Agamid adenovirus

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Agamid adenovirus 1
Adenovirus 4.jpg
Transmission electron micrograph of two adenovirus particles
Virus classification
Group:
Group I (dsDNA)
Family:
Genus:
Species:
Agamid adenovirus 1

Wellehan

Agamid adenovirus (Agamid AdV1) is a type of virus in the Adenoviridae family. The virus is widespread in captive populations of Pogona vitticeps, known commonly as the Inland Bearded Dragon, in the United States. Other countries with confirmed cases are Australia, Japan, Germany, The Netherlands, Belgium, UK and Central America (El Salvador).[1] It is often discovered in association with other infections, and causes increased juvenile mortality and adult deaths.[2]

History[edit]

The first detection of adenovirus-like particles in Bearded Dragons was reported from New Zealand in 1982 (Julian and Durham, 1985).[2] Since then multiple studies have come out about the virus. University of Florida seems to lead with the most detailed and up to date reports, however University of Illinois is also known to be involved in research of the virus.

Diversity of agamid adenoviruses[edit]

Data have recently been published on the diversity of Agamid adenovirus 1 in the United States[3]

Agamid adenovirus 1 has also been identified in bearded dragons in Austria:

Infection and consequences[edit]

In a study published by the Journal of Virology,[4] intranuclear inclusions, or infected cells, were found in the intestinal mucosa, hepatocytes, and bile ducts. Even where an Agamid shows no signs of infection, many are believed to be sub-clinically infected, or carriers of the virus. Although they show no signs they can infect others. It is known that the virus is transferable through fecal-oral contact, however it is speculated that it can be passed in ways as of current research are unknown. Agamid Adenovirus is becoming widespread in the United States, with several breeders admitting infection and shutting down their current projects. However some breeders are still not convinced of the dangers of Agamid Adenovirus, thus they do not test, they could be selling Adenovirus positive offspring. A report from Louisiana State University [5] found that baby and juvenile Bearded Dragons have a high mortality rate associated with this virus.

The following is quoted from Cheri Smith's compilation of Adenovirus symptoms:[6] "Any animal that is suspected of having this virus should be isolated, never breed and great care taken when handling between animals. All animals in contact with another that is suspected of having it or confirmed should be isolated from each other, never bred, certainly never sold to others that may unknowingly start the cycle again with other animals. One confirmed case had a couple with an ill animal that brought it to a breeder to look at and he followed all safety precautions, only to find the couple handling some of his babies while he was looking at theirs, 10 days later his entire clutch was ill and dying, it passes that easily! Another breeder at a show in NY, returned from the show and had babies dying that tested positive within 2 weeks (since that time, 2 other breeders that attend the same show have also lost their colony of dragons to the virus)"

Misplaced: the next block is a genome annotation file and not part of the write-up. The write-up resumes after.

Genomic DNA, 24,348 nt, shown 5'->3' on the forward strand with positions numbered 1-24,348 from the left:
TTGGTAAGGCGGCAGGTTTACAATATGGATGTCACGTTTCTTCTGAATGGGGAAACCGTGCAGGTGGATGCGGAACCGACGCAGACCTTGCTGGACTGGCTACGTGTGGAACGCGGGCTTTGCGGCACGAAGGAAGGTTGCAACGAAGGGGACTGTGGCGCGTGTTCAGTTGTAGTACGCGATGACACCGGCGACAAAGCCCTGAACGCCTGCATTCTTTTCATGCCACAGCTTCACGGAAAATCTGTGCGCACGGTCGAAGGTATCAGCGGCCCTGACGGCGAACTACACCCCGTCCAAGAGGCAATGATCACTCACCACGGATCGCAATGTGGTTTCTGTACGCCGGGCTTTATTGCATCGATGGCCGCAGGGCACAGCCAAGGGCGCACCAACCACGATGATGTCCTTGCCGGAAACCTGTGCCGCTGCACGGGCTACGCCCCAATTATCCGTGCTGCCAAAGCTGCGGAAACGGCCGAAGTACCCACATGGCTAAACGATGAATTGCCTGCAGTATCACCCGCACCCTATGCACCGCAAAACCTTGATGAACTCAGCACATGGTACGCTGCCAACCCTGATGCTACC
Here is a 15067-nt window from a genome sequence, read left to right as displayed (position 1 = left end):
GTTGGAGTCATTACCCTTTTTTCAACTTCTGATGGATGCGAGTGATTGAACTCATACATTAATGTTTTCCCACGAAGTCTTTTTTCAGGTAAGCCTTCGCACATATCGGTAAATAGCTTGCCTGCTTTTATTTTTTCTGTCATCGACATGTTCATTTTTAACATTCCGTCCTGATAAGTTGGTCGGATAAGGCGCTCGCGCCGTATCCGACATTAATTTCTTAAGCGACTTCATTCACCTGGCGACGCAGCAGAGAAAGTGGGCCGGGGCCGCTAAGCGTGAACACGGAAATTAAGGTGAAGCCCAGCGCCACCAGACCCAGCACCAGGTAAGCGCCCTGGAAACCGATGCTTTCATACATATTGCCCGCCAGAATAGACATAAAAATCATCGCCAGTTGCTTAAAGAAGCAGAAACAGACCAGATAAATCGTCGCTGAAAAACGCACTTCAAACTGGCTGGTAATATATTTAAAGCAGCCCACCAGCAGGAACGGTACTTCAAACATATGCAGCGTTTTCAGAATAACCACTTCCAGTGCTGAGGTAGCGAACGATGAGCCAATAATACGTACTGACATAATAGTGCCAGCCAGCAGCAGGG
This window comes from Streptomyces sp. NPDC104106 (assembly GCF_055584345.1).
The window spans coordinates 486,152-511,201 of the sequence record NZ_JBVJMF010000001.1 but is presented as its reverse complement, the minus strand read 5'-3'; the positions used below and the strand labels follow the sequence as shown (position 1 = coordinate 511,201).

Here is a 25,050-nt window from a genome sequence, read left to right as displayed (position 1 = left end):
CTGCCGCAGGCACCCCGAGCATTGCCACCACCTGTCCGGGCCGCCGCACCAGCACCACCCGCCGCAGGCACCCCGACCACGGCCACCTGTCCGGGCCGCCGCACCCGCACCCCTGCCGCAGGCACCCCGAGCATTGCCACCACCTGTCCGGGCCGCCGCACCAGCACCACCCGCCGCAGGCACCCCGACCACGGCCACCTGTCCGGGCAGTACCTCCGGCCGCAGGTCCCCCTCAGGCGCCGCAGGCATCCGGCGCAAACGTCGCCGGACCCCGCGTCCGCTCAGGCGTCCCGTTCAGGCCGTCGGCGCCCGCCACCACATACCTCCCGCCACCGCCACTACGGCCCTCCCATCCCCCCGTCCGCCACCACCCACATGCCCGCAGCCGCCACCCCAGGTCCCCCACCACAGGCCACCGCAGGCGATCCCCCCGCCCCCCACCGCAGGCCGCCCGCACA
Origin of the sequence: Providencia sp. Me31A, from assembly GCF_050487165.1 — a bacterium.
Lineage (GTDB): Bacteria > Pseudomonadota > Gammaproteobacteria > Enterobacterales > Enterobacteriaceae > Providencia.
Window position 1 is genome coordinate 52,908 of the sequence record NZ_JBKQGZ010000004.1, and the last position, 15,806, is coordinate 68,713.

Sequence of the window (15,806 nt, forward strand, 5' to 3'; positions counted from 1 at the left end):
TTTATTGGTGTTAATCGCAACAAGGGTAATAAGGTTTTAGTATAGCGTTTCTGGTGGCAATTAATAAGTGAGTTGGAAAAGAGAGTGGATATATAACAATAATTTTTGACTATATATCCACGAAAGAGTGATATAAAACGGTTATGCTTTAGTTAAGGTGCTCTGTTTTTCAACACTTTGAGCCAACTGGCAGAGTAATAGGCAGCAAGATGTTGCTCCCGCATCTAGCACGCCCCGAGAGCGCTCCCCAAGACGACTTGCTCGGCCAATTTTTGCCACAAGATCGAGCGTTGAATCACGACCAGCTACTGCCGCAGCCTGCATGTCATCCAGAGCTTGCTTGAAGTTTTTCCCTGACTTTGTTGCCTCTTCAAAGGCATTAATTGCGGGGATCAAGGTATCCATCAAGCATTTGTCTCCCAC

In 2005 it was noted by Cheri Smith that "Sibling clutches have been tested and some are positive, some are negative in the same clutch. This leads to the theory that some are infected when the eggs pass through the cloaca and pick up viral particles or some are infected before they are shelled when others are spared."[6]

Symptoms[edit]

Symptoms of Agamid Adenovirus 1 in bearded dragons are variable, and range from asymptomatic infection to enteritis to death. It is probable that there is a relationship between dose of infection and clinical disease. Coinfections with other agents such as Isospora amphibolouri, a coccidia, and dependovirus, a genus of [5] Parvovirus may play roles in clinical presentation of disease. Husbandry factors such as temperature range, diet, population density, and other stressors also are likely to play significant roles in clinical presentation.

Testing[edit]

Treatment[edit]

As of this revision of this article no vaccine, treatment or cure for Agamid Adenovirus 1 has been found.

References[edit]

  1. ^ "Adeno Knowledgebase Articles". Archived from the original on 2008-05-09. Retrieved 2008-03-17.
  2. ^ a b c "Reptile Adenovirus PCR and Sequencing at the University of Florida PVM" (PDF). Archived from the original (PDF) on July 1, 2007.
  3. ^ Parkin, Derek B; Archer, Linda L; Childress, April L; Wellehan Jr, James F.X (2009). "Genotype differentiation of Agamid Adenovirus 1 in bearded dragons (Pogona vitticeps) in the USA by hexon gene sequence". Infection, Genetics and Evolution. 9 (4): 501–6. doi:10.1016/j.meegid.2009.01.010. PMID 19460315.
  4. ^ Wellehan, J. F. X; Johnson, A. J; Harrach, B; Benko, M; Pessier, A. P; Johnson, C. M; Garner, M. M; Childress, A; Jacobson, E. R (2004). "Detection and Analysis of Six Lizard Adenoviruses by Consensus Primer PCR Provides Further Evidence of a Reptilian Origin for the Atadenoviruses". Journal of Virology. 78 (23): 13366–9. doi:10.1128/JVI.78.23.13366-13369.2004. PMC 525023. PMID 15542689.
  5. ^ a b Kim, Dae Young; Mitchell, Mark A; Bauer, Rudy W; Poston, Rob; Cho, Doo-Youn (2016). "An Outbreak of Adenoviral Infection in Inland Bearded Dragons (Pogona Vitticeps) Coinfected with Dependovirus and Coccidial Protozoa (Isospora Sp.)". Journal of Veterinary Diagnostic Investigation. 14 (4): 332–4. doi:10.1177/104063870201400411. PMID 12152815.
  6. ^ a b "Cheri Smith on "Adenovirus Symptoms"". Archived from the original on 2008-05-12.

Further reading[edit]

External links[edit]